The comma wouldn't necessarily be included in a context like...
Many top footballers can bend it like Beckham
In that example, the "comma-less" version would naturally be understood to mean Many top footballers can bend the ball the way Beckham can. But if the comma was included, it would normally be understood as Many top footballers can bend the ball. Beckham is an example of a player who can do this (more accurately, perhaps, ...an example of those top players).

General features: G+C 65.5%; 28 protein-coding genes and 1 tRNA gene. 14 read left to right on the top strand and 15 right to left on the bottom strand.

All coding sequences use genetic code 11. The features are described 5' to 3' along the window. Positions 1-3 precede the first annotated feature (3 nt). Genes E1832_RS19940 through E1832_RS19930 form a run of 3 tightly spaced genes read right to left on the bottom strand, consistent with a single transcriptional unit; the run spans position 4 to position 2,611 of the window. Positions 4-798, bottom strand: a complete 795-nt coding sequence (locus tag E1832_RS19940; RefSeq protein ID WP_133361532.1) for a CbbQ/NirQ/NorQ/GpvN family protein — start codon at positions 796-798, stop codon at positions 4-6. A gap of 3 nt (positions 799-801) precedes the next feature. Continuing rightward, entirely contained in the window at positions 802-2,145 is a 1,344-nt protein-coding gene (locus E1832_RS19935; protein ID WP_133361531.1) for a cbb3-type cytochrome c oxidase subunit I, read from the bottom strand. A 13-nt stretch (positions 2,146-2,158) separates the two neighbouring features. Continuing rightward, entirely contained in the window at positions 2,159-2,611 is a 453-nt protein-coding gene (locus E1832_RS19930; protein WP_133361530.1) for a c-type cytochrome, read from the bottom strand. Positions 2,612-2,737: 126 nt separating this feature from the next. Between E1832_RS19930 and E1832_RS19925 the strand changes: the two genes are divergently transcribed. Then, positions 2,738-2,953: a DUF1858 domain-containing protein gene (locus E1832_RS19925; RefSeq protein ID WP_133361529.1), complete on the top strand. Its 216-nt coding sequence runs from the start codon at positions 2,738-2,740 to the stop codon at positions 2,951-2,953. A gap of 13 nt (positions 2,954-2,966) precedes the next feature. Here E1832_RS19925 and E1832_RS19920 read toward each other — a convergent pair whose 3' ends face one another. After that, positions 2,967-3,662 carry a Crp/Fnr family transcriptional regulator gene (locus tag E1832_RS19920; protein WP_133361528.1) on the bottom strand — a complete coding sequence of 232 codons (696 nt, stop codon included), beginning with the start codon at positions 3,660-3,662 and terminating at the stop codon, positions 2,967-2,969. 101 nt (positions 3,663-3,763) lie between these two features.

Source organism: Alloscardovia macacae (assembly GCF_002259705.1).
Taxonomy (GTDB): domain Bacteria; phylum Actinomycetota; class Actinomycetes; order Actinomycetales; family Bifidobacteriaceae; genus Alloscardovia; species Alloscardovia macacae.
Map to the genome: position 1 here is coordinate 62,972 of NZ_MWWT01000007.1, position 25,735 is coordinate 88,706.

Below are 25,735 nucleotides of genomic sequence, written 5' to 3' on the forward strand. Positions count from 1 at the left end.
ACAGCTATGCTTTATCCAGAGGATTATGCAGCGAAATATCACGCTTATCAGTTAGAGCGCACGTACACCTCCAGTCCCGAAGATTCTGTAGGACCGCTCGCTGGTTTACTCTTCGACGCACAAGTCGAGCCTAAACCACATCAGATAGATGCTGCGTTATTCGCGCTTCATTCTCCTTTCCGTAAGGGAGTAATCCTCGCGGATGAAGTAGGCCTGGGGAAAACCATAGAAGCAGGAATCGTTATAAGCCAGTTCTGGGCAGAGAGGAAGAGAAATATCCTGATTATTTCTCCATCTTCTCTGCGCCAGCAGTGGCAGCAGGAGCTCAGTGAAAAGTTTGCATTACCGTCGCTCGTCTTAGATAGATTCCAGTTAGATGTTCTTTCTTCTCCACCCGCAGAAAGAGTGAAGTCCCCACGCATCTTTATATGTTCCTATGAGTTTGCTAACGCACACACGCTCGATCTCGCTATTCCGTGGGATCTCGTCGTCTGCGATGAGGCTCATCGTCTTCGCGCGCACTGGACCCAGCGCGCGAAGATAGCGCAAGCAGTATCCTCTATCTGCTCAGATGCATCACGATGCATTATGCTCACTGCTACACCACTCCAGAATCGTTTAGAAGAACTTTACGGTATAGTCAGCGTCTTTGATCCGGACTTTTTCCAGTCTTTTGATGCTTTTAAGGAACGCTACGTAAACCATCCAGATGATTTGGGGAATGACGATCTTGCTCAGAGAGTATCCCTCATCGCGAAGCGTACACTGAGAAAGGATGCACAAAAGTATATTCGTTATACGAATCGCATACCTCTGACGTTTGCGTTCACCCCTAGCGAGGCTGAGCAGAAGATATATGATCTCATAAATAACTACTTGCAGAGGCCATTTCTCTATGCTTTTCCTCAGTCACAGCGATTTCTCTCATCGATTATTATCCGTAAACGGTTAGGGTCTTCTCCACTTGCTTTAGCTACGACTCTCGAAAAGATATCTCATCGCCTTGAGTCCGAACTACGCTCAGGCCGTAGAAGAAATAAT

It would be quirky in the extreme to omit the comma in OP's specific example, but the important point to note is that just about the ONLY reason for having a comma is to reflect a pause in speech.
Getting technical, OP's adverbial clause like having a garden inside your apartment is more naturally parsed as a sentence adverb. That's why there's a pause before it, to reflect the fact that preceding It looked weird is being "separated out" as a "sentence" for the syntactic purpose here.